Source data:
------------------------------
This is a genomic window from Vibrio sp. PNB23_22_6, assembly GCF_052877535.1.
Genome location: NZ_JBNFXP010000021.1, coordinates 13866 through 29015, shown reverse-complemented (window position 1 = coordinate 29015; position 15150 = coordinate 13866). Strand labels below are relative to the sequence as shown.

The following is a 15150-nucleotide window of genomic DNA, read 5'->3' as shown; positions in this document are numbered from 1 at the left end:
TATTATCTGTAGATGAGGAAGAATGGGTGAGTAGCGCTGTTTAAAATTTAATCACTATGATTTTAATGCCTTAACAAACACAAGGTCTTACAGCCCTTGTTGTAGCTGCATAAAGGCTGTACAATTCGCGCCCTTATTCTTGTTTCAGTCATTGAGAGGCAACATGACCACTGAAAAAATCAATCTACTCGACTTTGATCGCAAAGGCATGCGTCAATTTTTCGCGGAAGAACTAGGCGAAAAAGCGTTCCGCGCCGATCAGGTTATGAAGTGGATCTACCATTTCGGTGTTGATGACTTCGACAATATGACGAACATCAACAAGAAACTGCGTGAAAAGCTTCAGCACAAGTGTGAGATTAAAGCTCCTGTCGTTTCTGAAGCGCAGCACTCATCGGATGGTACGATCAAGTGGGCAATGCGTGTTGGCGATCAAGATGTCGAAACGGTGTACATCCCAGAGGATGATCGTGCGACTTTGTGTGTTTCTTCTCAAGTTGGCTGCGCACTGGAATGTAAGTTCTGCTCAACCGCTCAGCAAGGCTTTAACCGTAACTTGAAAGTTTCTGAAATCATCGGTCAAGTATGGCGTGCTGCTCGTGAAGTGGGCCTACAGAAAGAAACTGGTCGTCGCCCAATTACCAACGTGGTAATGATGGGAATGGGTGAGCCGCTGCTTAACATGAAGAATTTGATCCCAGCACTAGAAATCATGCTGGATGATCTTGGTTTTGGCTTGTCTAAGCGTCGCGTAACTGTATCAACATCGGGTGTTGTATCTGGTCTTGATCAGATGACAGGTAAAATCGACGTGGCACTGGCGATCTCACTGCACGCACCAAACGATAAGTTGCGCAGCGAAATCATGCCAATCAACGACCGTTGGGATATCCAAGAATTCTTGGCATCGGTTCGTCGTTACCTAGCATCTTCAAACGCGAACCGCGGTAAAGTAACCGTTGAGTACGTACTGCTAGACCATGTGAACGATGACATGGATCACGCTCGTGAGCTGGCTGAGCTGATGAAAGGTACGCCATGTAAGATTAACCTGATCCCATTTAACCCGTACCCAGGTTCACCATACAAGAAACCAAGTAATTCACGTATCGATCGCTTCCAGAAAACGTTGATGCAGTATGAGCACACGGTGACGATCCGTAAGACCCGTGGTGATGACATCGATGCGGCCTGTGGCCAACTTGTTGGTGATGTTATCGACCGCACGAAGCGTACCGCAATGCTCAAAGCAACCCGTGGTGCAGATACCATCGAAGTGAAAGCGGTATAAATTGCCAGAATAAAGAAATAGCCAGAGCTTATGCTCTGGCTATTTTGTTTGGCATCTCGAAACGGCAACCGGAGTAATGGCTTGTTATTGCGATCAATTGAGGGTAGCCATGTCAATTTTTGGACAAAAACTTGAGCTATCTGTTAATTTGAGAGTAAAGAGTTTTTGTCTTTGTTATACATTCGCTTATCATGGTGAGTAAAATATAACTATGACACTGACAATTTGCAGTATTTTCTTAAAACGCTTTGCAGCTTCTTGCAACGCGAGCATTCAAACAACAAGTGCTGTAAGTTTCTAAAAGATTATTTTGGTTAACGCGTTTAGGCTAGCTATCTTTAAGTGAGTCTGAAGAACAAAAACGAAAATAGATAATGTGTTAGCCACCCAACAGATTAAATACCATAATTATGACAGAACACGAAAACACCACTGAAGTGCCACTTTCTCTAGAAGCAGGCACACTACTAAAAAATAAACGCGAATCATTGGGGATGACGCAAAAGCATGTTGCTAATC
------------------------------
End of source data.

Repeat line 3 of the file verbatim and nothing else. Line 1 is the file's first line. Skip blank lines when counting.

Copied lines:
The following is a 15150-nucleotide window of genomic DNA, read 5'->3' as shown; positions in this document are numbered from 1 at the left end: